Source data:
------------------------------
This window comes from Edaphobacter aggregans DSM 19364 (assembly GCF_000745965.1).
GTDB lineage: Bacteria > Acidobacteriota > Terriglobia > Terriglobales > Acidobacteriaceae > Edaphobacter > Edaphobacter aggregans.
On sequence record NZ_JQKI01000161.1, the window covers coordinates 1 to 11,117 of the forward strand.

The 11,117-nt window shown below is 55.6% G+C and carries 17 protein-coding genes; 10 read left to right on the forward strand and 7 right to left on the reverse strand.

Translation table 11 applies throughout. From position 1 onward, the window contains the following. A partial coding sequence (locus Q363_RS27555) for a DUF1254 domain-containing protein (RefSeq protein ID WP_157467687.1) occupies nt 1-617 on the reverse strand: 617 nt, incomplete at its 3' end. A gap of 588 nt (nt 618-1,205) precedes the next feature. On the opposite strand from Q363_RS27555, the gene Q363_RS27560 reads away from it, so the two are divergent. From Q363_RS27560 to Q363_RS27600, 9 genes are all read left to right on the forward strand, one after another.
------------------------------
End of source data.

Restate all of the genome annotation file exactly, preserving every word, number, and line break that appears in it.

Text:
This window comes from Edaphobacter aggregans DSM 19364 (assembly GCF_000745965.1).
GTDB lineage: Bacteria > Acidobacteriota > Terriglobia > Terriglobales > Acidobacteriaceae > Edaphobacter > Edaphobacter aggregans.
On sequence record NZ_JQKI01000161.1, the window covers coordinates 1 to 11,117 of the forward strand.

The 11,117-nt window shown below is 55.6% G+C and carries 17 protein-coding genes; 10 read left to right on the forward strand and 7 right to left on the reverse strand.

Translation table 11 applies throughout. From position 1 onward, the window contains the following. A partial coding sequence (locus Q363_RS27555) for a DUF1254 domain-containing protein (RefSeq protein ID WP_157467687.1) occupies nt 1-617 on the reverse strand: 617 nt, incomplete at its 3' end. A gap of 588 nt (nt 618-1,205) precedes the next feature. On the opposite strand from Q363_RS27555, the gene Q363_RS27560 reads away from it, so the two are divergent. From Q363_RS27560 to Q363_RS27600, 9 genes are all read left to right on the forward strand, one after another.